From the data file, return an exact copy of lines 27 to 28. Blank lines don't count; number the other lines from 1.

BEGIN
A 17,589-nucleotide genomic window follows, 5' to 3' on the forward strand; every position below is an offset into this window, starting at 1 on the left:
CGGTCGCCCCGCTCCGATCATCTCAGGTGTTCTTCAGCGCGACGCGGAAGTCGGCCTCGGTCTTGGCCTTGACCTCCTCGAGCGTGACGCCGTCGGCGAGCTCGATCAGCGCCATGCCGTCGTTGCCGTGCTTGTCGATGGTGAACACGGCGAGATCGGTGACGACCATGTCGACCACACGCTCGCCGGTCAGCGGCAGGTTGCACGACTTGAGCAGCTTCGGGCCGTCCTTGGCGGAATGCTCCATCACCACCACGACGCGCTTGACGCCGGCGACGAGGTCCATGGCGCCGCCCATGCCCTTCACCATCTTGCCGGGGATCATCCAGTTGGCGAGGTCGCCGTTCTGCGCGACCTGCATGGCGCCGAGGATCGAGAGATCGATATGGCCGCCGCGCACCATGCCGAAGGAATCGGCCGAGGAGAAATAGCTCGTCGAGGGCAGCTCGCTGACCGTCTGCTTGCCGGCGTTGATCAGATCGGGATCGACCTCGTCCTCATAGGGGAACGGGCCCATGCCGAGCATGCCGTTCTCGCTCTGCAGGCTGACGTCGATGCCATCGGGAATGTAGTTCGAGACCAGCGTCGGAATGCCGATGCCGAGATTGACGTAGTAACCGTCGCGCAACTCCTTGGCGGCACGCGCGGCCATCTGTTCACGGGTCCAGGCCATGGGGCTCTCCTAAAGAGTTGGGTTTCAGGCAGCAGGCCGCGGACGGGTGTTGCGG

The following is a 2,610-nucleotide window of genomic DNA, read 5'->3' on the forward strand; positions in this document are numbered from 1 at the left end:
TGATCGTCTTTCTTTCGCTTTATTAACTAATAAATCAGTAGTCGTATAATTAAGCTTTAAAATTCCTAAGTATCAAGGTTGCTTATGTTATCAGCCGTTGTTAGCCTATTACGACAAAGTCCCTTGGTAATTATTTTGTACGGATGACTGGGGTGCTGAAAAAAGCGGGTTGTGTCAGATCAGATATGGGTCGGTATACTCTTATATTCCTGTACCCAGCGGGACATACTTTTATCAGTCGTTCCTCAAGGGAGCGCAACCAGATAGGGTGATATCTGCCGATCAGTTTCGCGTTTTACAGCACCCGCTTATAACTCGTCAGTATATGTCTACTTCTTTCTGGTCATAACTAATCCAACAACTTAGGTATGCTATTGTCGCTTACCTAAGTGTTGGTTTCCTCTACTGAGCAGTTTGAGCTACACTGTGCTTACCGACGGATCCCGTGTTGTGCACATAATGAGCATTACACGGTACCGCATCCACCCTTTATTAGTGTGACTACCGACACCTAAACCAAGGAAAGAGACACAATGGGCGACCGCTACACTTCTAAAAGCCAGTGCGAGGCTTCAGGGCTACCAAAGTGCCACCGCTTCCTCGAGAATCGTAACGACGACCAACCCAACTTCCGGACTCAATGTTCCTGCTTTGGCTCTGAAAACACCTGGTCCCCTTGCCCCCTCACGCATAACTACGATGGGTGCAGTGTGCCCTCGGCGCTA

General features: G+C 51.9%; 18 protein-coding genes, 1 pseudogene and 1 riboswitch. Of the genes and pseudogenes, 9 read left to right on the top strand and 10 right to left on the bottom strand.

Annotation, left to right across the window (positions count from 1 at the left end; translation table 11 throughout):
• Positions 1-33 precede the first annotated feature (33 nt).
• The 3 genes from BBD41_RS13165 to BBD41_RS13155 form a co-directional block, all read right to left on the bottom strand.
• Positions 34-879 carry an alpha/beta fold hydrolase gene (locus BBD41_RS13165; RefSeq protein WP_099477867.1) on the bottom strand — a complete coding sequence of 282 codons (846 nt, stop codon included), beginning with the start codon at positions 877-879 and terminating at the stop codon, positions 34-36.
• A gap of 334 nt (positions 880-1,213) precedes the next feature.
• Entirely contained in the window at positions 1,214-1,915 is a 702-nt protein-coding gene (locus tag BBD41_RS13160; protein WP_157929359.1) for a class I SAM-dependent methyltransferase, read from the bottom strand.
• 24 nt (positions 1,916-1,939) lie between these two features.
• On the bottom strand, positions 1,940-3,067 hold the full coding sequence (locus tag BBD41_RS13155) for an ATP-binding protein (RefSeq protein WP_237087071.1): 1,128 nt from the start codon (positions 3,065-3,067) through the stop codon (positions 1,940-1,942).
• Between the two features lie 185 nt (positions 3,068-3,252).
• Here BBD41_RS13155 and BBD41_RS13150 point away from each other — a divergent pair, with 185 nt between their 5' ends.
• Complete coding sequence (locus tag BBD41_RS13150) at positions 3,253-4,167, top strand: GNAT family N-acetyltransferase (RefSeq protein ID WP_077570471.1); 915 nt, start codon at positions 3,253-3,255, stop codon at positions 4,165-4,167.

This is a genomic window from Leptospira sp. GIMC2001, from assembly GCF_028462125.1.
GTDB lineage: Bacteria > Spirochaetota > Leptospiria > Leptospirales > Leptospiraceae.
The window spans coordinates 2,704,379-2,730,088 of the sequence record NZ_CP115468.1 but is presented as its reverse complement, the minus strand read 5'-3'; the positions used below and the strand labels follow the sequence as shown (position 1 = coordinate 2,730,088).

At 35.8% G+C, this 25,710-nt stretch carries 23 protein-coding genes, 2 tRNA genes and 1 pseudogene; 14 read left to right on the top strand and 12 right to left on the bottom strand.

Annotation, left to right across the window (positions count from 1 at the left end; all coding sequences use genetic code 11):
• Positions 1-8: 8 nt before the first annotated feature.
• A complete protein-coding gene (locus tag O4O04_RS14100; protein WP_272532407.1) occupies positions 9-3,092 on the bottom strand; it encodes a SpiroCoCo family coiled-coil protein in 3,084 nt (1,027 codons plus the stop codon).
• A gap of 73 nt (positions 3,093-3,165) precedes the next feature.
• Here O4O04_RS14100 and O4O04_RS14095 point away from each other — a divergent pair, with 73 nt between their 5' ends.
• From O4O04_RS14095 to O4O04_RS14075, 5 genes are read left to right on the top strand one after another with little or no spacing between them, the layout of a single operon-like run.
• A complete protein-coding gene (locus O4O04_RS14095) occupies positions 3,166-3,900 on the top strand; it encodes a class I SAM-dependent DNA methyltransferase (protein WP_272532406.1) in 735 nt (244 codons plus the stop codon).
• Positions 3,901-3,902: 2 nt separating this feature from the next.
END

• A complete protein-coding gene (locus O4O04_RS14095) occupies positions 3,166-3,900 on the top strand; it encodes a class I SAM-dependent DNA methyltransferase (protein WP_272532406.1) in 735 nt (244 codons plus the stop codon).
• Positions 3,901-3,902: 2 nt separating this feature from the next.